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Operational Aspects of the High Current Upgrade at the Unilac

Authors
  • Glatz, J.
  • Klabunde, J.
  • Scheeler, U.
  • Wilms, D.
Type
Published Article
Publication Date
Aug 17, 2000
Submission Date
Aug 17, 2000
Identifiers
arXiv ID: physics/0008110
Source
arXiv
License
Unknown
External links

Abstract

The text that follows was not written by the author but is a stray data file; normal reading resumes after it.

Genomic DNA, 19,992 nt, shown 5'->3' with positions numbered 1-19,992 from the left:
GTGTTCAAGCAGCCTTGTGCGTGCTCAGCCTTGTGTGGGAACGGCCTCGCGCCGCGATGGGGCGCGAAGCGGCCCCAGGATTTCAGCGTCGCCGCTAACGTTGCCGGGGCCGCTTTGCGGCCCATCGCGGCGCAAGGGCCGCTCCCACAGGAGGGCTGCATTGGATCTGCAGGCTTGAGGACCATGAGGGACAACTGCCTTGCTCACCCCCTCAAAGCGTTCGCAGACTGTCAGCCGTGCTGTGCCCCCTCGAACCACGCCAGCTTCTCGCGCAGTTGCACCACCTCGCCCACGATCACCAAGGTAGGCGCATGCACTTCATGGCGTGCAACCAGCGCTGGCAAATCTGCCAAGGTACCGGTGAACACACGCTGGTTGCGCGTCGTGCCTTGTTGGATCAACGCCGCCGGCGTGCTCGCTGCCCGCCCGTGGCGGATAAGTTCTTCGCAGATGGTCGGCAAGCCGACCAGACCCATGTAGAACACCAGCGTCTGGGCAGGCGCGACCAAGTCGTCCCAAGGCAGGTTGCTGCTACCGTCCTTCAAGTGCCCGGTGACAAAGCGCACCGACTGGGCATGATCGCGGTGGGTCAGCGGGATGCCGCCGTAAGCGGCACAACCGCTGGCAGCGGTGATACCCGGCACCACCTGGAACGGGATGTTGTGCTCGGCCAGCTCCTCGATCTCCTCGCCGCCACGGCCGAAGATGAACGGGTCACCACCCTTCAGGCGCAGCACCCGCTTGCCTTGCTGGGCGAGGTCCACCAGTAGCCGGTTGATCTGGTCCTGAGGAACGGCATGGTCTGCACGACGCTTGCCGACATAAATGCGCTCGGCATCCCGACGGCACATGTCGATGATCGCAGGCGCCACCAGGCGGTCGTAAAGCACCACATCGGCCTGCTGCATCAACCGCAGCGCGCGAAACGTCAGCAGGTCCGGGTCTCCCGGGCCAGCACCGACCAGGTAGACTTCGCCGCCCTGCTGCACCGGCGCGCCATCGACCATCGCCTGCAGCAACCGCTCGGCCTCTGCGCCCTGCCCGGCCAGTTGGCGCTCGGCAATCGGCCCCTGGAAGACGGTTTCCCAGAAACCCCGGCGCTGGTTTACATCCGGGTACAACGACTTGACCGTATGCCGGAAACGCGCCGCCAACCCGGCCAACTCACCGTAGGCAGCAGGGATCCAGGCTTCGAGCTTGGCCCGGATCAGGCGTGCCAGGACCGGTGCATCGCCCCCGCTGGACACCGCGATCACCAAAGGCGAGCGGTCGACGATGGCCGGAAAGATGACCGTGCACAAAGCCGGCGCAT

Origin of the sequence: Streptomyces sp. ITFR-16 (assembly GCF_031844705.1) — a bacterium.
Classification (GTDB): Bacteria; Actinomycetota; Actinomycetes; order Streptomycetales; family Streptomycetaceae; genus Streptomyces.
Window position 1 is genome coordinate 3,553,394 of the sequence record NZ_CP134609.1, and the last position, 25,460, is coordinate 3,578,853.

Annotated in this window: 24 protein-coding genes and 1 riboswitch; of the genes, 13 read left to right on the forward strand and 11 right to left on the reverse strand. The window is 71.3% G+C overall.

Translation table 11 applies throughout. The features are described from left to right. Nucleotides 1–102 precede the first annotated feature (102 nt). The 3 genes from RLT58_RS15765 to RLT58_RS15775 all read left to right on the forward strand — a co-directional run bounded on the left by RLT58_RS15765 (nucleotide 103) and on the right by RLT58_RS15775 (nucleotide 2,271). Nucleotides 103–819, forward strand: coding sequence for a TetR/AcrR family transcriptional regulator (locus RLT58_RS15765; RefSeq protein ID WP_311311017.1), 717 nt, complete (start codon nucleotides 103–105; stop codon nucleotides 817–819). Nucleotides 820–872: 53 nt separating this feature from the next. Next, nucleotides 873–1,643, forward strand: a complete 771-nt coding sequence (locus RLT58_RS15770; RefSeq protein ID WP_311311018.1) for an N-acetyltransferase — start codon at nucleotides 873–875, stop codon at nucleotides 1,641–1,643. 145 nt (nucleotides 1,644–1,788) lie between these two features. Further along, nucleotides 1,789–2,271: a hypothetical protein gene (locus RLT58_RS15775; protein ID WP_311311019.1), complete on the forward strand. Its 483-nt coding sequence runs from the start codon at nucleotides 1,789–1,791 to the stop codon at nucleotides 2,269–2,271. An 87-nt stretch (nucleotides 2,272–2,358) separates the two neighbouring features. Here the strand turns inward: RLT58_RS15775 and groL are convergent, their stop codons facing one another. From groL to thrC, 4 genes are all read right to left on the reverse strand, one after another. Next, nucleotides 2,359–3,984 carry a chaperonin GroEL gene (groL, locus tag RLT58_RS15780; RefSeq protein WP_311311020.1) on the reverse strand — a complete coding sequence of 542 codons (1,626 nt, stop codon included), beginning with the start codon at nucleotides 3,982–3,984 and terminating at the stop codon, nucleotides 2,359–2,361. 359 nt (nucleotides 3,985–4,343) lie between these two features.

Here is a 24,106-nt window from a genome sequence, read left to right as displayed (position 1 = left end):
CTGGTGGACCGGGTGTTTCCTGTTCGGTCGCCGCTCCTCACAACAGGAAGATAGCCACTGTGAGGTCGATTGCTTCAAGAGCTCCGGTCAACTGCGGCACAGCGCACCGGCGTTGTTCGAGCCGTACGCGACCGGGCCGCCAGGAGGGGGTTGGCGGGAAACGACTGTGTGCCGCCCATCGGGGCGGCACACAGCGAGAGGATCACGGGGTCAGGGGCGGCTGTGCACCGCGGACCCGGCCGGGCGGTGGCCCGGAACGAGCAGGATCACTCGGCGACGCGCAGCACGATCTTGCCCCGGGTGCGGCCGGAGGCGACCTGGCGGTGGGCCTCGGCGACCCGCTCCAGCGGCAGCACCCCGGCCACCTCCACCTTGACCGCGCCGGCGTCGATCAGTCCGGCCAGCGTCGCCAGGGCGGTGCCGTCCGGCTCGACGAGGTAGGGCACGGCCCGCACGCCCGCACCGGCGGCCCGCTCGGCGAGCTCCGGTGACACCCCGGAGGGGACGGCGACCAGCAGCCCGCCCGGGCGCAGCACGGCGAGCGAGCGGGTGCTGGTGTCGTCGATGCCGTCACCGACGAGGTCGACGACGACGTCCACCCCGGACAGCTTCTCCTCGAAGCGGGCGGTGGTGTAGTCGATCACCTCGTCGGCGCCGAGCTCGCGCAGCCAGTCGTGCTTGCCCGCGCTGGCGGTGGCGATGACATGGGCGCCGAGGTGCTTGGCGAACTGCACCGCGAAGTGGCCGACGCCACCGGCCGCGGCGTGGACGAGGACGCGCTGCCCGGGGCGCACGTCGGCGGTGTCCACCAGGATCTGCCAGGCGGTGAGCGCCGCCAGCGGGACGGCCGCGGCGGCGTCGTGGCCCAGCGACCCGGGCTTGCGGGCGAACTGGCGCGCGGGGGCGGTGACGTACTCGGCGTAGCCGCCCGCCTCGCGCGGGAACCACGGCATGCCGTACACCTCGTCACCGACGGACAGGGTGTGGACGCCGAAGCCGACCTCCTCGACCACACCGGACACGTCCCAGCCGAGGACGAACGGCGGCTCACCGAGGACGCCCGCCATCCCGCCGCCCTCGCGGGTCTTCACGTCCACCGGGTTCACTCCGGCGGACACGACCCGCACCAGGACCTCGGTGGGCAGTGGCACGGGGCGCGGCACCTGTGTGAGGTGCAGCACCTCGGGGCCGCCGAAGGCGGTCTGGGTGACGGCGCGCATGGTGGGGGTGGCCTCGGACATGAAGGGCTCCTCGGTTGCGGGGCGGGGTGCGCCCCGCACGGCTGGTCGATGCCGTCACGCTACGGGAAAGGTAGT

With the new GSI High Current Injector, the beam pulse intensity will be increased by more than two orders of magnitude. The high beam power and the short stopping range at particle energies below 12 MeV/u can destroy accelerator components even during a single beam pulse. Therefore, the operation of the whole accelerator facility has required major changes in hardware, software and operating strategy. A sophisticated beam diagnostic system is indispensable for a safe operation. Preferably non-destructive devices were installed. Destructive elements, e.g. beam stoppers, slits, apertures, were improved in order to withstand the high beam power. Automatic damage prevention was realised by beam loss monitors comparing and evaluating very fast beam current transformer signals. Additionally, the component status will be controlled permanently. For foil stripping at 11.4 MeV/u, a magnetic beam sweeping system was installed Thereby, the hit area will be increased during one 100 micro sec pulse. During operation, manual variation of parameters has to be reduced. Set-up and automatic beam adjustment procedures have to exclude uncontrolled beam loss. The versatility of the UNILAC is enhanced by the possible three-beam operation on a pulse-to-pulse basis. Since November 1999 the upgraded UNILAC is serving the experiments.

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